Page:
Start-Up Nation?

The sector needs to keep growing in order to remain relevant and attract investors and clients around the world.

By
December 17, 2018 22:15
3 minute read.
NAZARETH STARTUP

NAZARETH STARTUP. (photo credit: Courtesy Nazareth Startup Weekend)

 
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Is the Start-Up Nation at risk of becoming the “Slow-Down Nation”? This question needs to be asked in the wake of a disturbing report published jointly on Sunday by the Israel Innovation Authority (IIA) and Start-Up Nation Central, a nonprofit organization that monitors Israel’s tech industry.

As reported by The Jerusalem Post’s Eytan Halon, the 2018 Israeli Innovation Industry Human Capital Report shows that Israel’s tech innovation sector is growing faster than the local supply of talent, leading to a shortage of approximately 15,000 skilled workers needed to fill available positions.

The balance of supply and demand is precarious, with demand for tech talent rapidly increasing, while the supply of programmers, scientists and engineers is lagging behind. Some 15% of positions in the Israeli tech sector are currently unfilled, according to the study.

The largest numbers of open positions are in software and product infrastructure roles (31%), the study showed, with shortages also of potential employees with the relevant expertise in data science, machine learning and artificial intelligence.

“Looking at the overall picture, the industry has been growing, while the percentage of the population working in the tech sector has remained steady,” Start-Up Nation Central CEO Prof. Eugene Kandel told the press.

According to data provided by the Central Bureau of Statistics, the number of people employed in the Israeli tech sector over the past five years has grown from 240,000 to 280,000, yet their percentage of the labor force has remained at approximately 8%, which is not keeping up with the tech sector’s relative growth.

The implications go beyond the purely economic. As Prime Minister Benjamin Netanyahu likes to point out, Israel’s strength lies in technology and counter-terrorism. These are two huge and interrelated fields, especially when it comes to cybersecurity, in which the country contributes greatly worldwide.

But, as Kandel noted, the sector needs to keep growing in order to remain relevant and attract investors and clients around the world.

The report highlights three possible solutions to counter the growing shortage in staff: offshoring by Israeli companies, hiring foreign experts and increased diversity in the innovation workforce.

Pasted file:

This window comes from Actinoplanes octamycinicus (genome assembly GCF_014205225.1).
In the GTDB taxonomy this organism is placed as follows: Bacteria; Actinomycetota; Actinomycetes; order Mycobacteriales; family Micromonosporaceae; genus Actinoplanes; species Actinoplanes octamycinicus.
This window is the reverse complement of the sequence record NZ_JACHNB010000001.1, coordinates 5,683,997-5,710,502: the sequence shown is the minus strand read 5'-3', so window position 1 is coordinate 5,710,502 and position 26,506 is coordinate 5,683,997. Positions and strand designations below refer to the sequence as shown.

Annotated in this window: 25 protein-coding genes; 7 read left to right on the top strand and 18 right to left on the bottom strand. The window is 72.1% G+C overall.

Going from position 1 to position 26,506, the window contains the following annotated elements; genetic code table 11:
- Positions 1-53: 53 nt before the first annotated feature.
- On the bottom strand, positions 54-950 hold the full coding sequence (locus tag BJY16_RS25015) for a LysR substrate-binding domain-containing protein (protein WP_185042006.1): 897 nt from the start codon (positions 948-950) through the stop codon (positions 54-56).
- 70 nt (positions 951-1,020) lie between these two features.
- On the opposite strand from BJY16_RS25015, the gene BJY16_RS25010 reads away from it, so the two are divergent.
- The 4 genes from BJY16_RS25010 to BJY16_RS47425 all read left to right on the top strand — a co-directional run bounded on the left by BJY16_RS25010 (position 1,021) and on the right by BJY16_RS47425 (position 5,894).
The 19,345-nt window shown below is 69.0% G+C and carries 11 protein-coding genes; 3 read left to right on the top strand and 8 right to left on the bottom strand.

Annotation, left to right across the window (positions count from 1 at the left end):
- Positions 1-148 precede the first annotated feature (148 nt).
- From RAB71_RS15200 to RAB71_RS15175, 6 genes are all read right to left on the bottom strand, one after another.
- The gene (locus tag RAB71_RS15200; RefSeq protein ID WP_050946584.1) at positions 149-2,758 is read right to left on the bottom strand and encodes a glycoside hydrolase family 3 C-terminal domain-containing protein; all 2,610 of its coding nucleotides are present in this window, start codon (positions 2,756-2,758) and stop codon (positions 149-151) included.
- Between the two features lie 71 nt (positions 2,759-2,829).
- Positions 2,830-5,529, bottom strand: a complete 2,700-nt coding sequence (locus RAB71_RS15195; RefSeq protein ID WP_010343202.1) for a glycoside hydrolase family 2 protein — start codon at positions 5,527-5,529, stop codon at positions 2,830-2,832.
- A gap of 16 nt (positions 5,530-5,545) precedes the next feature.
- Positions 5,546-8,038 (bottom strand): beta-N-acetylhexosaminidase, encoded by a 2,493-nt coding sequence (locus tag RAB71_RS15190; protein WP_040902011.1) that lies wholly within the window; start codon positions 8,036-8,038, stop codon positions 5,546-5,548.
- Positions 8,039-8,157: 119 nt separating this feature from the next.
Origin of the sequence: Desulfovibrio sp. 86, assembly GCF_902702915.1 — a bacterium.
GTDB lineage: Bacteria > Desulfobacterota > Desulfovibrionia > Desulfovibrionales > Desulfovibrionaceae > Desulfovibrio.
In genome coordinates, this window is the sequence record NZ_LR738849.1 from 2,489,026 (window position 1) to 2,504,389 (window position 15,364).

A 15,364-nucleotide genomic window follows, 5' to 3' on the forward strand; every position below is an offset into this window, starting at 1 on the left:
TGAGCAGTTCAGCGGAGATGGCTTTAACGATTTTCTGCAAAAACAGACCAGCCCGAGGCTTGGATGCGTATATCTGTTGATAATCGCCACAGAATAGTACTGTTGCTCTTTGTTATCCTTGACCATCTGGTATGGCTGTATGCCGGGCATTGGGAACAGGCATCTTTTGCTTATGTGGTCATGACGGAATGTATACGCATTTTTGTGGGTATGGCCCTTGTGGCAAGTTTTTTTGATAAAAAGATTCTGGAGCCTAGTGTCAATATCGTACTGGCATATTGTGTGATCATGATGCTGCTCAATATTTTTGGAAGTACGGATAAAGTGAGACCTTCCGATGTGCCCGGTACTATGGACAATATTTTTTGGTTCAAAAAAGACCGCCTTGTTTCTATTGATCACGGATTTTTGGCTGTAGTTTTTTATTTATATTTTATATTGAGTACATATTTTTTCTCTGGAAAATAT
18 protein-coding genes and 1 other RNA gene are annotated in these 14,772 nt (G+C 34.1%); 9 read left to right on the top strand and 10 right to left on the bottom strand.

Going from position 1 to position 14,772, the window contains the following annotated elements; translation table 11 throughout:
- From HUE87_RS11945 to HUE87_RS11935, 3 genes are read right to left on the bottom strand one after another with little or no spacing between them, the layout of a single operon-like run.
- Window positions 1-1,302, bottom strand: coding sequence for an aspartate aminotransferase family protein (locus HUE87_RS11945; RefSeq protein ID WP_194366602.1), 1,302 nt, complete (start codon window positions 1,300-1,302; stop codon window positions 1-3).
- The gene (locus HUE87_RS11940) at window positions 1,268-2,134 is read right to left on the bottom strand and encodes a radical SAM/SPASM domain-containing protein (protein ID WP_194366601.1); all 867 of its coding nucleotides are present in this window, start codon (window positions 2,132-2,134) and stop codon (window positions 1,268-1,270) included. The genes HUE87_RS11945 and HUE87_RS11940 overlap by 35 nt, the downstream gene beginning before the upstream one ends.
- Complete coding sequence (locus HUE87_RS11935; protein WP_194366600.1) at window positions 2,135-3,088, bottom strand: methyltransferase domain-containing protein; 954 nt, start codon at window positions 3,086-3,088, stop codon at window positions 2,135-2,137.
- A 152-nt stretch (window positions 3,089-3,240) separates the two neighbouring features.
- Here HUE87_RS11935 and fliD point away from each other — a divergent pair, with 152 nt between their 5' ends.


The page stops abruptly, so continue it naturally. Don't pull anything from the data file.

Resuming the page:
Some 22% of responding firms in the survey reported having a significant presence abroad, with half establishing that presence in the last two years. Of those firms with an offshore presence, the vast majority (95%) has R&D operations abroad and on average employs 25% of their workforce outside of the country.

Offshoring is a good way to address the short-term problem, according to Kandel. “But in the long term, we would prefer that more of these jobs will be filled locally.”

The government is taking steps to counter the problem. This year, for example, it established an expedited process to attract foreign experts to work in Israel through a special tech visa.
Some 120 experts have come to Israel since the establishment of the program, but it is relevant mostly for high-end specialists with unique expertise.

The IIA also launched a pilot program this year. Called “Back to Tech,” it aims to reverse the brain drain and assist Israelis with tech expertise currently living abroad to return and find employment in Israel.

Another obvious solution highlighted is to help and encourage more women, haredim and Arabs to become part of the hi-tech boom. A coalition led by Start-Up Nation Central launched a program three months ago to enhance Arab and haredi human capital in the Jerusalem hi-tech workforce.

A recent controversial decision by Hebrew University to gradually move the language of instruction for its masters and doctorate programs in the sciences from Hebrew to English also reflects part of the hi-tech sector’s problem: There are not enough local students in these subjects, and the university is hoping to attract more students – and staff – from abroad.

But importing students and employees to keep Israel’s hi-tech sector going – like offshoring – is not a healthy longterm solution. It is in Israel’s best interest to keep the Start-Up Nation local and viable, using the most valuable assets the country possesses: its human capital.

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